I'm fascinated by the topic of the future of education and over at Freedom Lab, this post by Jörgen van der Sloot caught my eye.
"I've been diving into the topic of creativity for a bit these last
couple of weeks. Triggered by talks to Edward De Bono, our Fellow
collaborators in New York, Roger Martin's book 'The Opposable Mind' and
our own thoughts on a critical mode of thinking, it seems to me that a
'Masters Degree' is just not cut out anymore to face the 21st century.
We are always keen on the use of language and a big inhibitor for new
ways of more creative, integral or lateral thinking lies in the wording
of the degree we want the students of this world to obtain.
A Masters Degree teaches you exactly that: to become a Master in a
certain topic. Don't get me wrong, there's a great need for experienced
masters in our society, but it also means that you get taught what
others long before have learned. And the educational system is obsessed
with teaching students to become the masters of their trades. Then after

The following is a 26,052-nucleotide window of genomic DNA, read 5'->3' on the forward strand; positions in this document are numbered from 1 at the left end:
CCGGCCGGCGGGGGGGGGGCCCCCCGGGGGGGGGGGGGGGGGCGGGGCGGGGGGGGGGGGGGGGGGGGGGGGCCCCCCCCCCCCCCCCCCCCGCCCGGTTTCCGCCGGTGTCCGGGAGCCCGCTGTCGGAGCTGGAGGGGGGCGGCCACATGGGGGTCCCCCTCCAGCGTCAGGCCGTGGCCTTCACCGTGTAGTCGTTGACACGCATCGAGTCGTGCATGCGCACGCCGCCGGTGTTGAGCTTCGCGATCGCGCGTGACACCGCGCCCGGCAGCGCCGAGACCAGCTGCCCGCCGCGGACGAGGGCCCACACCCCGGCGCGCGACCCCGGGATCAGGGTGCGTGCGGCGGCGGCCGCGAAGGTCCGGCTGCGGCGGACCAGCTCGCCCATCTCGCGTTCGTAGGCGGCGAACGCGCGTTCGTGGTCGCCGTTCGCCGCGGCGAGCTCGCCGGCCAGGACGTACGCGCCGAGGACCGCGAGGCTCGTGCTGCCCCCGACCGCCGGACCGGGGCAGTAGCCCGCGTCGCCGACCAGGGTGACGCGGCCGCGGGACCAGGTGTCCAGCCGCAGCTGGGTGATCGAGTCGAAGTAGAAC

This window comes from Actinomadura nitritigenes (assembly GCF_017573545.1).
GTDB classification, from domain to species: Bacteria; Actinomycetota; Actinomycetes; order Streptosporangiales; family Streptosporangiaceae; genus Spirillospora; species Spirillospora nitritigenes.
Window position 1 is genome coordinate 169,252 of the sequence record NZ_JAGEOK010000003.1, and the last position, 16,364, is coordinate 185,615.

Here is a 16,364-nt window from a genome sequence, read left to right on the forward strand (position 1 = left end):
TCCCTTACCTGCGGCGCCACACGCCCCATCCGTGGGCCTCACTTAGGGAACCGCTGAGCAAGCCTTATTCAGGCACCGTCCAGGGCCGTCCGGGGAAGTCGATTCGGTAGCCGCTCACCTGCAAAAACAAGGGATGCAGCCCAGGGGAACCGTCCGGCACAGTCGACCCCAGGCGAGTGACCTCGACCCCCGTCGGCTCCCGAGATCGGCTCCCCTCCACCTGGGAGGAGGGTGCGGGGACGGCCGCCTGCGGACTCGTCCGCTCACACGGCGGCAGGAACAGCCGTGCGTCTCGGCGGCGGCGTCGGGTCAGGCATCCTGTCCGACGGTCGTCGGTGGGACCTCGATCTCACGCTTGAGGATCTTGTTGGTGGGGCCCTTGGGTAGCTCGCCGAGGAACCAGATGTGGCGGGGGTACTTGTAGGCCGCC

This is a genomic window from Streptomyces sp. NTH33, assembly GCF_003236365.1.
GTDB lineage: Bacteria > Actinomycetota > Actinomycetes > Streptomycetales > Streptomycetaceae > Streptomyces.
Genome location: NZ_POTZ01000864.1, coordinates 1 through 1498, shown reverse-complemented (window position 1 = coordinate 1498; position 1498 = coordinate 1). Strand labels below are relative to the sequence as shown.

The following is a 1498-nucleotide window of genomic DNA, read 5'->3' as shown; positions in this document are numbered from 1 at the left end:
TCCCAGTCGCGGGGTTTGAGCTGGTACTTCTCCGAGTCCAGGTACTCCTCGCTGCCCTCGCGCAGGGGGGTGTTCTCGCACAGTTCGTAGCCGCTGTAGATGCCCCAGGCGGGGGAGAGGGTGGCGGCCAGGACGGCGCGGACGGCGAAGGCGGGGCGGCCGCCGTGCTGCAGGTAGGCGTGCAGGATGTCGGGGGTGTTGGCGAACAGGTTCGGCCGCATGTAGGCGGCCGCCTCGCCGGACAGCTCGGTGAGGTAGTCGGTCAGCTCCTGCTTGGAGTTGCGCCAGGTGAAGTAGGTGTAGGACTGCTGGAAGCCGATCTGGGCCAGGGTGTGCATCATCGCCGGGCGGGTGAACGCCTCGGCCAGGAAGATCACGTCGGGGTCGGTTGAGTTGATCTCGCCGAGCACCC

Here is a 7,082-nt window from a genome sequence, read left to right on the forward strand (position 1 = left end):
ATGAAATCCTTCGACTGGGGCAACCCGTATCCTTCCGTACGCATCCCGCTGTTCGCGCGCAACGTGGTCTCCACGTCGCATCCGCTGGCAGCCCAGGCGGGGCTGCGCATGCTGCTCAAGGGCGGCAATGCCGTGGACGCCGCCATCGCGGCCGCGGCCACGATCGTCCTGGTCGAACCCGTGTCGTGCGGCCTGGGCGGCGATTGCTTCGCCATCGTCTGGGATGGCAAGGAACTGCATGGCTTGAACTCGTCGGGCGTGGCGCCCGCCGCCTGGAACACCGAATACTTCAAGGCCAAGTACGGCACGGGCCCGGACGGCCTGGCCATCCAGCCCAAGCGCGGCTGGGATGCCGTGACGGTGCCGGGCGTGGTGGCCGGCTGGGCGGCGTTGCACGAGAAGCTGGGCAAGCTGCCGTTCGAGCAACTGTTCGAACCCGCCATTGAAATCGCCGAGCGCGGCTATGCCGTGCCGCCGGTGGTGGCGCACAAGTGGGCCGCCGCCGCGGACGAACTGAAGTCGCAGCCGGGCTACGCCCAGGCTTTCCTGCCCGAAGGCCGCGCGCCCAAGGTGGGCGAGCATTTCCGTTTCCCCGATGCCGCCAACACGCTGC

school, we organize our businesses and lives according to the
principles of the mastery. Now, that hardly seems to leave room for any
alternative perspective on some of the dilemmas of our society. It was
Einstein who said that "we can't solve problems by using the same kind
of thinking we used when we created them."
So we need new kinds of thinking. Without going into any possibilities
for that new kind of thinking, it seems to me that to allow ourselves to
open our minds, we should start with changing the one thing that locks
us into the current paradigm from the onset: your Masters Degree. After
all: you become what you say you are. Let's suppose that in addition to
mastery we need 'creativity' (as broadly defined as possible) then what
does mastery+creativity change our university degree into?"